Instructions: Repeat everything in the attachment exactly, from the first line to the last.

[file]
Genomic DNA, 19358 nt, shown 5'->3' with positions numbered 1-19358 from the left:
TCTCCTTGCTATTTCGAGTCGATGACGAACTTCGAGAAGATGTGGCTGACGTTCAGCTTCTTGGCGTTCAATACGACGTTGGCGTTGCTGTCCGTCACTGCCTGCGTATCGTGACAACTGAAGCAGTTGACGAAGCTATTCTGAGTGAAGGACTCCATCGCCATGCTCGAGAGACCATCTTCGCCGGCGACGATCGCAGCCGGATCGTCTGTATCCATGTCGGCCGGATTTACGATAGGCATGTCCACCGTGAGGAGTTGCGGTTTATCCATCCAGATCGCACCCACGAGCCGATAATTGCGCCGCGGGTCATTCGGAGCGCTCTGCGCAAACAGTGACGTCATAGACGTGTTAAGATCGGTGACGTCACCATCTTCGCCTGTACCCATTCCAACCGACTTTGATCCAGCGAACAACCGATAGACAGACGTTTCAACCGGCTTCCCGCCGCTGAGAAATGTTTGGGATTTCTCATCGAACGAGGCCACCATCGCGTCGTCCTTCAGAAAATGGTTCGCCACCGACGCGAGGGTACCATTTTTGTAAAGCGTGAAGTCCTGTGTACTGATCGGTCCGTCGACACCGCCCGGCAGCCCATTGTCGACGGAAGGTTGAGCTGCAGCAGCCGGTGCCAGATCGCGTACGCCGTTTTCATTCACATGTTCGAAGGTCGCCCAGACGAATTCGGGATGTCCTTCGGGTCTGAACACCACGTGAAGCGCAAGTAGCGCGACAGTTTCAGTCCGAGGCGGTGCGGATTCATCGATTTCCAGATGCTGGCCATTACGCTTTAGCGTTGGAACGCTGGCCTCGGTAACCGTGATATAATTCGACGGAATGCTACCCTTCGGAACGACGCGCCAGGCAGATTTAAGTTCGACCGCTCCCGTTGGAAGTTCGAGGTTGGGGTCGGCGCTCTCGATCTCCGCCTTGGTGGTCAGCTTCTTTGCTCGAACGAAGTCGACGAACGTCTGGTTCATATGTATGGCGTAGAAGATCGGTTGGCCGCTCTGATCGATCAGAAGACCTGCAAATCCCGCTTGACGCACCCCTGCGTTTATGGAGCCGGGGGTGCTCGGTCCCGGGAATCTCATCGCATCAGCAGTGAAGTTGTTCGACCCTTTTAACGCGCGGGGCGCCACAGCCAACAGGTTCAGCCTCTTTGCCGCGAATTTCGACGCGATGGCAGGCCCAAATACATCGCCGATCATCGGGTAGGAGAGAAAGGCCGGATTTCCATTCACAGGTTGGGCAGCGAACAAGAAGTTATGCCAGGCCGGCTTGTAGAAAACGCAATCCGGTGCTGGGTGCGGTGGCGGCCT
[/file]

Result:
Genomic DNA, 19358 nt, shown 5'->3' with positions numbered 1-19358 from the left:
TCTCCTTGCTATTTCGAGTCGATGACGAACTTCGAGAAGATGTGGCTGACGTTCAGCTTCTTGGCGTTCAATACGACGTTGGCGTTGCTGTCCGTCACTGCCTGCGTATCGTGACAACTGAAGCAGTTGACGAAGCTATTCTGAGTGAAGGACTCCATCGCCATGCTCGAGAGACCATCTTCGCCGGCGACGATCGCAGCCGGATCGTCTGTATCCATGTCGGCCGGATTTACGATAGGCATGTCCACCGTGAGGAGTTGCGGTTTATCCATCCAGATCGCACCCACGAGCCGATAATTGCGCCGCGGGTCATTCGGAGCGCTCTGCGCAAACAGTGACGTCATAGACGTGTTAAGATCGGTGACGTCACCATCTTCGCCTGTACCCATTCCAACCGACTTTGATCCAGCGAACAACCGATAGACAGACGTTTCAACCGGCTTCCCGCCGCTGAGAAATGTTTGGGATTTCTCATCGAACGAGGCCACCATCGCGTCGTCCTTCAGAAAATGGTTCGCCACCGACGCGAGGGTACCATTTTTGTAAAGCGTGAAGTCCTGTGTACTGATCGGTCCGTCGACACCGCCCGGCAGCCCATTGTCGACGGAAGGTTGAGCTGCAGCAGCCGGTGCCAGATCGCGTACGCCGTTTTCATTCACATGTTCGAAGGTCGCCCAGACGAATTCGGGATGTCCTTCGGGTCTGAACACCACGTGAAGCGCAAGTAGCGCGACAGTTTCAGTCCGAGGCGGTGCGGATTCATCGATTTCCAGATGCTGGCCATTACGCTTTAGCGTTGGAACGCTGGCCTCGGTAACCGTGATATAATTCGACGGAATGCTACCCTTCGGAACGACGCGCCAGGCAGATTTAAGTTCGACCGCTCCCGTTGGAAGTTCGAGGTTGGGGTCGGCGCTCTCGATCTCCGCCTTGGTGGTCAGCTTCTTTGCTCGAACGAAGTCGACGAACGTCTGGTTCATATGTATGGCGTAGAAGATCGGTTGGCCGCTCTGATCGATCAGAAGACCTGCAAATCCCGCTTGACGCACCCCTGCGTTTATGGAGCCGGGGGTGCTCGGTCCCGGGAATCTCATCGCATCAGCAGTGAAGTTGTTCGACCCTTTTAACGCGCGGGGCGCCACAGCCAACAGGTTCAGCCTCTTTGCCGCGAATTTCGACGCGATGGCAGGCCCAAATACATCGCCGATCATCGGGTAGGAGAGAAAGGCCGGATTTCCATTCACAGGTTGGGCAGCGAACAAGAAGTTATGCCAGGCCGGCTTGTAGAAAACGCAATCCGGTGCTGGGTGCGGTGGCGGCCT